A Cis to Trans Conversion

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Maleic acid and Fumaric acid are both compounds belonging to the carboxylic acids class. In this experiment, we formed the two isomers of 1,2-ethylenedicarboxylic acid and tested the solubility and melting points of both of these products. Both of these compounds involve a carbon-carbon double bond that is composed of one σ bond and one π bond. The overlap of sp2 hybrid orbitals forms the σ bond, and one empty p orbital forms the π bond. This process is illustrated in the figure below: Sp2 hybrid orbitals:Unhybridized p orbital:

(3 σ bonds)(1 π bond)
_1 _1 _1_1
Molecules with double bonds are alkenes, and they have restricted rotation around the double bond so they tend to form the cis and trans geometric isomers. While both of these isomers have the same molecular formula, they usually vary in many physical features. Cis isomers have two identical groups located on the same side of the double bond, while trans isomers have the two groups on opposing sides of the molecule. Trans isomers are usually more stable than cis isomers because there is no steric interaction, or repulsion, between the carboxyl groups of the molecule. The more negative heat of formation value of trans alkenes also show that these compounds are more stable than cis alkenes. In the first part of this experiment, we formed maleic acid from maleic anhydride by adding the maleic anhydride to boiling water and then filtering the product using a Buchner funnel. We then mixed the filtrate with HCl and boiled it to form fumaric acid in the second part of the experiment. RESULTS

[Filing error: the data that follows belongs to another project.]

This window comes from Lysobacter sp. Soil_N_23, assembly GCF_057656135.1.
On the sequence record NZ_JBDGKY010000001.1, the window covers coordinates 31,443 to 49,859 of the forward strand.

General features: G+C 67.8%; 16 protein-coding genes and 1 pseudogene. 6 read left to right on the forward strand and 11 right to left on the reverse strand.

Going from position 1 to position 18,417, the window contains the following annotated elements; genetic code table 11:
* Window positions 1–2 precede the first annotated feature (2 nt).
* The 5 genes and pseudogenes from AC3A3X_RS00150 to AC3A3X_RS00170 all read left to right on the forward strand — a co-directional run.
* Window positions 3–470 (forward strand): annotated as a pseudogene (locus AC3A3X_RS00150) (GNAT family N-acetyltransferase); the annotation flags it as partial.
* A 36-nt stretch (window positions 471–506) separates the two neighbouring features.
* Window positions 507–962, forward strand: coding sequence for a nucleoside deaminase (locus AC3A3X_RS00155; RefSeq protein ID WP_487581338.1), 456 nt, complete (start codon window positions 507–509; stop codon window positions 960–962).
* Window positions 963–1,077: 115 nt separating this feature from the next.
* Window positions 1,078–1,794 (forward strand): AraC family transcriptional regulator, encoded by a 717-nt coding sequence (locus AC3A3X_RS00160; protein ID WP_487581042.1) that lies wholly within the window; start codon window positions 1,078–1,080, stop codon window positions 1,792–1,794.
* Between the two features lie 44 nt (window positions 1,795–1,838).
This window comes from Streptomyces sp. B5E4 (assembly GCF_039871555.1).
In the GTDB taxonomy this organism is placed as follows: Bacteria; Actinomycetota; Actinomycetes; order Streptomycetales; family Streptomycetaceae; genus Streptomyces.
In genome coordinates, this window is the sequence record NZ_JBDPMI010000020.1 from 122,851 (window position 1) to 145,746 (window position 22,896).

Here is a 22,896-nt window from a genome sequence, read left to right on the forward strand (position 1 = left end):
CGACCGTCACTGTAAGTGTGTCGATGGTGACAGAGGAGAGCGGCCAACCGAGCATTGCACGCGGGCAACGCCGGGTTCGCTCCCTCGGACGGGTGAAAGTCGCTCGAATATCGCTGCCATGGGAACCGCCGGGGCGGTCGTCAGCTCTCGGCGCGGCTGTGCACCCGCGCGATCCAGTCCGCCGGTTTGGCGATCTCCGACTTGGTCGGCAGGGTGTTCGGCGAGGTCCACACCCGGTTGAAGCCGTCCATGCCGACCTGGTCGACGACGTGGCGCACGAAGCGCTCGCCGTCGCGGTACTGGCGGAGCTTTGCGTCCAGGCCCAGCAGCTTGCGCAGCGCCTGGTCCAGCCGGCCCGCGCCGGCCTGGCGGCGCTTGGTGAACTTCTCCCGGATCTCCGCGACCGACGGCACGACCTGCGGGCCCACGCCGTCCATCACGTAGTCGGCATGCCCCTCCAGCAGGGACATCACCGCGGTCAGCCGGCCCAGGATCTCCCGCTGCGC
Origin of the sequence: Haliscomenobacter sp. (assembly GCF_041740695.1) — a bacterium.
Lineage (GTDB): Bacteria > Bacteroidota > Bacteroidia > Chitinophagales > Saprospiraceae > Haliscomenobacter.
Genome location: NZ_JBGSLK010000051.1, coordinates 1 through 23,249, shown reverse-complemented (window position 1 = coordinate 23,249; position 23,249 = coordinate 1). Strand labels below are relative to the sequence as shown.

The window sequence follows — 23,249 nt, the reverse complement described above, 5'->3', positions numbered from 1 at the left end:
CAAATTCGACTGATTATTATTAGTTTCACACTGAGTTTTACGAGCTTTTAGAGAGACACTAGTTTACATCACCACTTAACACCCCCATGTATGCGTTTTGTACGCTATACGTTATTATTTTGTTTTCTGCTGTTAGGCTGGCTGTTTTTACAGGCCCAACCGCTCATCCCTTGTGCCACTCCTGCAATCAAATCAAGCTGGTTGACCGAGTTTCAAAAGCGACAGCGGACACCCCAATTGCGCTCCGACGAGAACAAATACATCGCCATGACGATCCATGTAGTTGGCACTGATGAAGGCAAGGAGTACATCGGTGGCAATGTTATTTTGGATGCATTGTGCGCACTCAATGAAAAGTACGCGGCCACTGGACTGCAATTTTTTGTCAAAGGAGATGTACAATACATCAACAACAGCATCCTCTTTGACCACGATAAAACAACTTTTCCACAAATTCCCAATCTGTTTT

A clear and oily substance appeared while boiling the maleic anhydride in water and a precipitate started to form during cooling. After filtering with the Buchner funnel, a solid white crystal-like product remained and the filtrate was a clear liquid. The following Table 1 describes observations made during the first part of the experiment, and the theoretical yield of the product formed....
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